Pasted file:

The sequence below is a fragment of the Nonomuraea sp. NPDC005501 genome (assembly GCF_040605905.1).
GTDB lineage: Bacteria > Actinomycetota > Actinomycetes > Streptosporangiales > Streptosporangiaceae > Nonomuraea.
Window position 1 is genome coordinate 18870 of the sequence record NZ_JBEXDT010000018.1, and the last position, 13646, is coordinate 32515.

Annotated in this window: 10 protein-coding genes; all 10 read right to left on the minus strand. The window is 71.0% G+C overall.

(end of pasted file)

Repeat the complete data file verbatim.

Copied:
The sequence below is a fragment of the Nonomuraea sp. NPDC005501 genome (assembly GCF_040605905.1).
GTDB lineage: Bacteria > Actinomycetota > Actinomycetes > Streptosporangiales > Streptosporangiaceae > Nonomuraea.
Window position 1 is genome coordinate 18870 of the sequence record NZ_JBEXDT010000018.1, and the last position, 13646, is coordinate 32515.

Annotated in this window: 10 protein-coding genes; all 10 read right to left on the minus strand. The window is 71.0% G+C overall.